Then he cut his hock again and required a couple months off. When he went back to work this time he was still doing overall well, but then the bucking episode happened the first time I rode him (thankfully with the trainer, not me). Since then it's been hit or miss, but he's always tense at the start... feels like a coiled spring. Even me, as a novice, can feel it and can also feel the dramatic difference when he relaxes.

    He's never been bad for the actual mounting... has no problem with people putting weight in the stirrups and getting on, it's after the butt gets in the saddle that he gets tense. That's why this last episode was so strange... he's never shied off when anyone tries to mount. Now he's done it twice.

    Quote:
    I hope that you won't blame yourself if you find that selling OB is what you feel is best. There is no shame in that, at all.
    Thanks.

    Quote:
    Originally Posted by Cacowgirl    
    I've had a bad mounting accident so understand your fear. It is so hard to overcome that fear when we are older & have responsibilities. Your horse sounds amazing-have you thought about riding in a Western saddle for awhile? It might give you more confidence. Or even an Aussie.
    We actually are riding him a western at the moment. When I'm on the school horses, I've "graduated" to an English saddle, so definitely understand why my trainer thinks I need the security of a western when I ride Obie!

    I guess what I'm looking at now is whether there could be some sort of physical reason for his issues. Someone mentioned kissing spines but he doesn't show any other signs, and once we get past the initial tenseness he's fabulous. I am going to call the vet to ask about pricing for an x-ray, though. Praying it's not that... not sure I can afford surgery, etc.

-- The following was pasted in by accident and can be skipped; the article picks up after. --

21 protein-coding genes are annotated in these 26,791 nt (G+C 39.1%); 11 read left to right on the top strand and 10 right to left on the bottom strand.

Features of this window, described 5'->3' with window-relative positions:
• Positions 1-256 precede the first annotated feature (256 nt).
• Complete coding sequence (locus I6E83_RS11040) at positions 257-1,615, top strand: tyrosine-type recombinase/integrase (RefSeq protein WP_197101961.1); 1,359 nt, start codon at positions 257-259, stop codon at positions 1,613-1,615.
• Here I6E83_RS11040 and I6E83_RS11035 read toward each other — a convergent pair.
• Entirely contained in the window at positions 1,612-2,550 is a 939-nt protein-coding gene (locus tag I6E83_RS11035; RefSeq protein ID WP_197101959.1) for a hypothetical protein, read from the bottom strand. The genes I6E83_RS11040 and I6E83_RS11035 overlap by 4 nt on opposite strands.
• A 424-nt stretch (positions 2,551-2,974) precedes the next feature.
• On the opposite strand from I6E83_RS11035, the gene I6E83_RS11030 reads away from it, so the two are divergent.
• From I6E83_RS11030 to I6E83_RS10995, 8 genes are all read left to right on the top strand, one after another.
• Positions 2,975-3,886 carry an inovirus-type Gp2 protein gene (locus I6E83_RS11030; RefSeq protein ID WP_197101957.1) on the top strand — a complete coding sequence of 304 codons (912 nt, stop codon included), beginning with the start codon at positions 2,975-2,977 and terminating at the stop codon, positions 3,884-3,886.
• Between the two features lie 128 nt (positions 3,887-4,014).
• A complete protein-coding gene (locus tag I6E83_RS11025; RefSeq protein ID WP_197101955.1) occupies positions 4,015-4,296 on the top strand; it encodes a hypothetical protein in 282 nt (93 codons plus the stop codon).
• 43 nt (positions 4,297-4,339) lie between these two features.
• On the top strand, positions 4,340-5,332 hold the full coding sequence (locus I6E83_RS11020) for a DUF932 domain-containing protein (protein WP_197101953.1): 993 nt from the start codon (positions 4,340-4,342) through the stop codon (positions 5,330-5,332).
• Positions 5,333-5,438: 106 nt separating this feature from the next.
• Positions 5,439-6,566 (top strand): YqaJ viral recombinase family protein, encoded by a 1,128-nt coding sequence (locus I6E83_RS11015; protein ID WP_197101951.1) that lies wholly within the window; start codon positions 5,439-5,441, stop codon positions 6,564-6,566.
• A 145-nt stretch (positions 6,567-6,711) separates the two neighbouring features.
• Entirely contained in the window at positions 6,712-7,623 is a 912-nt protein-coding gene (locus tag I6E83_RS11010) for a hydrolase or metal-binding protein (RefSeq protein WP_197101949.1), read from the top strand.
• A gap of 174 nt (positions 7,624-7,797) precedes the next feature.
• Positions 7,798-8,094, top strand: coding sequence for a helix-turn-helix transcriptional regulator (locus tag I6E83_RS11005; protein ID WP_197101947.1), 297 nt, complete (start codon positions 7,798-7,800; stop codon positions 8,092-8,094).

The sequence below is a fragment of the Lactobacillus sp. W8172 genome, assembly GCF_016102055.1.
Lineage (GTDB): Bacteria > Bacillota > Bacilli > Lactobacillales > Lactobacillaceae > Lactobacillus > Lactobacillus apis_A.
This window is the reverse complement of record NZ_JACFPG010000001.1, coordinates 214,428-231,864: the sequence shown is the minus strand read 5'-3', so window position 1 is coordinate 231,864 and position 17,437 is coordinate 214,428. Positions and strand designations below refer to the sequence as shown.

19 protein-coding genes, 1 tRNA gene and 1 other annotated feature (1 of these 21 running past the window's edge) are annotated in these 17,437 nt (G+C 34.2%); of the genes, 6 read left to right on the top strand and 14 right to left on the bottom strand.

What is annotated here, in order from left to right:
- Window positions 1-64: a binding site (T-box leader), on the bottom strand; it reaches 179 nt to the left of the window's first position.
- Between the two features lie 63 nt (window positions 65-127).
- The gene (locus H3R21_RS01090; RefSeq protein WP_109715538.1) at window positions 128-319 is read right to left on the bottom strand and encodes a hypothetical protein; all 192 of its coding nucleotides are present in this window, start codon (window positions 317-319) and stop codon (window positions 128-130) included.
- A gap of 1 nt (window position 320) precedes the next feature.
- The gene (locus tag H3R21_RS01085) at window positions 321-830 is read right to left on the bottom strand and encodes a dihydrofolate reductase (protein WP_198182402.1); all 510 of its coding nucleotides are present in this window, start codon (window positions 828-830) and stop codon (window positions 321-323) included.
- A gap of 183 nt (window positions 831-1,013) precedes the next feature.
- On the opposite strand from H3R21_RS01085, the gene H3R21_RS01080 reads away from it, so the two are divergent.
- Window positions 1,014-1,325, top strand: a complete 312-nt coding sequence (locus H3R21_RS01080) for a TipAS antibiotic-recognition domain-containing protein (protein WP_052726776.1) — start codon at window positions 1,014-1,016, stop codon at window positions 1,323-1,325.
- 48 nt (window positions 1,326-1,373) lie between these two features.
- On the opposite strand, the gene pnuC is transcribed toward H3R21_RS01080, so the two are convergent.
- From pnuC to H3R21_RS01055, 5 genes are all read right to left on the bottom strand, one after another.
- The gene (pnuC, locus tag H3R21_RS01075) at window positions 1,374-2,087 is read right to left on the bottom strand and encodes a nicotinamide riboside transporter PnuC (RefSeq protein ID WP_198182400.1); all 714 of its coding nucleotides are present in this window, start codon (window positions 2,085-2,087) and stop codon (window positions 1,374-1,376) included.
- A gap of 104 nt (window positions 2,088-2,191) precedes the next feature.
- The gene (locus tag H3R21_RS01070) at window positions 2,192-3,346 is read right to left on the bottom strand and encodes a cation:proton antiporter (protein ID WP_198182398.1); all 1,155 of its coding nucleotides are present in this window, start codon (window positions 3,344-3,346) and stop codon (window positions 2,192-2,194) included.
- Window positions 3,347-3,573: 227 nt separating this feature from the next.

Also looking into saddle fit. My trainer does not think it is the saddle. The saddle may have been a touch wide at first but now it fits even better than it did before.

    So I guess we'll see. I'll keep this thread updated (especially now that I know people are reading it, LOL!). I actually found myself dreading updating because things were left on a positive note (despite the illness) the last time.

    I have one more update to post but I'll start in a new post so this one doesn't get too long.

    Thanks for the input!
    L8rg8r likes this.
         
        10-31-2013, 12:41 PM
      #14
    Started
    This past Sunday was the playday at my barn. There have been two other playdays since I've boarded there, but I missed them both due to other commitments. Nothing was going to keep me away from this one.

    After Obie's behavior the day before, I'd pretty much ruled out riding him in the games and didn't think anyone else would, either. My trainer talked to me about Helen, the apprentice trainer, riding him in the afternoon. I told her that was perfectly fine to me, but I was just concerned because I didn't want Helen to get hurt.

    I ended up helping out with the games (timing, writing down scores, setting up barrels/poles, etc.) and had a blast. I used to organize a 4-H fun show, so my trainer (she's also the BO) was happy to have my assistance.

    We had a good mix of riders, despite the cool weather. Most were in the walk/trot category so we ended up splitting that one into two groups and combining novice/open into a third group.

    We were in the middle of one of the events when I happened to notice a girl coming up the road to the arena riding her horse bareback. I thought it was odd, since Deb is all about safety and I've never seen anyone ride up to the arena before, so I always thought it was prohibited. We always walk our horses up and get on when we get there, as there's a large stock gate that you have to go through before getting in to the area where the arena is.

    Since it was an odd occurrence I was watching her out of the corner of my eye (I wasn't timing at the time, just taking down the scores). She arrived at the stock gate and my jaw dropped as I watched her lean over to try and un-chain the gate while still mounted. I remember thinking, "this is NOT going to end well!"